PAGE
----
In last week’s article on craps, I put forth my rationale for picking sides — do or don’t. Whether it be systematic or by whim, I felt the choice of sides was not particularly relevant. Past patterns, cycles, trends, etc., seemed of little consequence as the next roll was relatively a 50/50 proposition and could go either way. The player had no control over strictly random circumstances.
If one is a flat bettor (consistently the same wager), then one has given up control of his only viable choice option. He is strictly at the mercy to the whims of the dice. The ability to vary bet amounts is the only course not to be a total slave of chaotic dice behavior.
Obviously, some type of betting progression is in order. There are two types: negative and positive. Initially, the novice succumbs to the seemingly invincible nature of the negative progression. This is the continual raising of the bet size on a loss until the eventual (and inevitable) winner occurs and one recoups all losses plus a small profit. It has destroyed many a fortune and maybe even prompted a few suicides.
Given a bottomless pocket, the negative progression could eventually beat a casino. However, the maximum bet limits are made to thwart such plans. The upper limit also saves many a player from himself should he get carried away.
Positive progressions (raise bet on a win) are the obvious way to go. It seems a majority of the wise players do this. It’s the mode of the successful Kelly Criterion as well. Raise bets and compound winning streaks and cut back and minimize on losing slumps.
Most progressions follow some form of a mathematical or geometrical number sequence rationale — Martingale and Fibonacci as an example. There is a mathematical, logical premise for each ascending number.
I once wrote about the evolutionary betting procedures developed from the four-horse train. That’s three separate parlays started on every play. However, each of the three parlays are of two, three, and four-play sequence duration.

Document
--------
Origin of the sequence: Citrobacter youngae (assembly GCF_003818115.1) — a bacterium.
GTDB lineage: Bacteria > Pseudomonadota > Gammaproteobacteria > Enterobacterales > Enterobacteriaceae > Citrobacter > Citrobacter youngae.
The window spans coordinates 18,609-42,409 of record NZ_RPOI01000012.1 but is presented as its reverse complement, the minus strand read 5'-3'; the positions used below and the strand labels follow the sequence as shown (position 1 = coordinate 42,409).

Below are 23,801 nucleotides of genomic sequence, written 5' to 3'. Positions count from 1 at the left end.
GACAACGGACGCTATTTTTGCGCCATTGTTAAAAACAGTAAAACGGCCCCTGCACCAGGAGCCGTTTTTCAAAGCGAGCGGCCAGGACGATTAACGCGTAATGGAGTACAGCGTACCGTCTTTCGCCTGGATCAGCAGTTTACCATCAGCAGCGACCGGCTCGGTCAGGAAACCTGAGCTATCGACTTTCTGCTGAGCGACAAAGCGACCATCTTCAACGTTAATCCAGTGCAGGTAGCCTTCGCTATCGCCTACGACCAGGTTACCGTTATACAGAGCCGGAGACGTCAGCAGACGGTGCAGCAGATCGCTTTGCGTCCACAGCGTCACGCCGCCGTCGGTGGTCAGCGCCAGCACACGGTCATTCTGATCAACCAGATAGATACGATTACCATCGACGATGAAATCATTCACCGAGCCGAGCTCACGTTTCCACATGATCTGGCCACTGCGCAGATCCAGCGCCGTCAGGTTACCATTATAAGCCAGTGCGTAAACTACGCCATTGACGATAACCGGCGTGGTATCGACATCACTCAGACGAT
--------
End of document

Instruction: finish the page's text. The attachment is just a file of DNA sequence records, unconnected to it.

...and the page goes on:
Win or lose, you start the two, three, and four-sequence parlays on each and every play. If your last play lost, then all your previous working parlays are gone and the total next bet is reduced to a simple three units.
Of course, had the last play won, then you would also have some ongoing parlay action to add onto your initial three units, etc. It can become very involved. Using just one type of side selection system, you can have nine parlays working simultaneously — some starting out, some finishing, and some ongoing.
I was looking for a stronger method to cover more eventualities to lessen the bite of the fickle antics of the dice. I did this by playing various side selection systems simultaneously, using the four-horse parlay train series on each independently.
That would be like two guys at the table using the four-parlay series but say one guy betting "follow" and the other avant dernier (time before last). However, you might have a situation where one guy was betting three units on the do and the other seven units on the don’t for the next play.
I added a couple more selection methods, each using the three parlays, and then played them all together simultaneously. The tracking arithmetic became horrendous as the dice were rolled. That’s especially if one player were trying to balance out the action, say of four or more other players.
The more I combined things, the more complex it became internally, but surprisingly, the simpler it became externally in overall combined action. While in development, I had several progressive numbers of unit bets. They eventually boiled down to only two.
These were the numbers three and five. These numbers were not just experimental, arbitrary numbers but were the synthesis of handling up to 36 simultaneous parlays on various side selection methods. Everything combined, it boiled down to these two numbers: Three and five.
In all cases, a three-unit bet was made initially or always after a previous loss. The bet is raised to five units after any win and continues as five-unit bets on successive wins. On a loss, revert back to three units. It’s too simple to believe.
But even the computer helped us here. Why or how, I can’t quite figure it out myself, but mysteriously, it favored the avant dernier side selection method for the 3-5 betting sequence.
The remaining option for the craps player (out of watching not betting the first roll of a session) is when to quit. That’s a "stop loss" on a losing sequence or "take profit" on a winning one. This seems up to the caprice or rationale of the player. Obviously, you’ll have no house-imposed bet limitations, high or low.
So far, I haven’t been able to get the computer to give me a definitive answer on quitting. However, by observing millions of simulations, I’ve set my own standards.
In any single session, set your stop loss at -20 units. That can be $20, or better yet, a stack of $5 chips ($100). Bet the 3-5 method, and if it gets off badly and your stack is gone, then walk away, take the 20-unit loss. Chalk it up to a screwy, aberrant quirk of the chaotic dice.
However, if your betting stack is intact and growing — keep right on betting indefinitely until you’re tired or satisfied with your profit. I have no end profit goal.
But your winning stack will go up and down, but in any session, a peak will be reached. Note and keep track of that point and only quit when you lose back one-third of your highest profit point.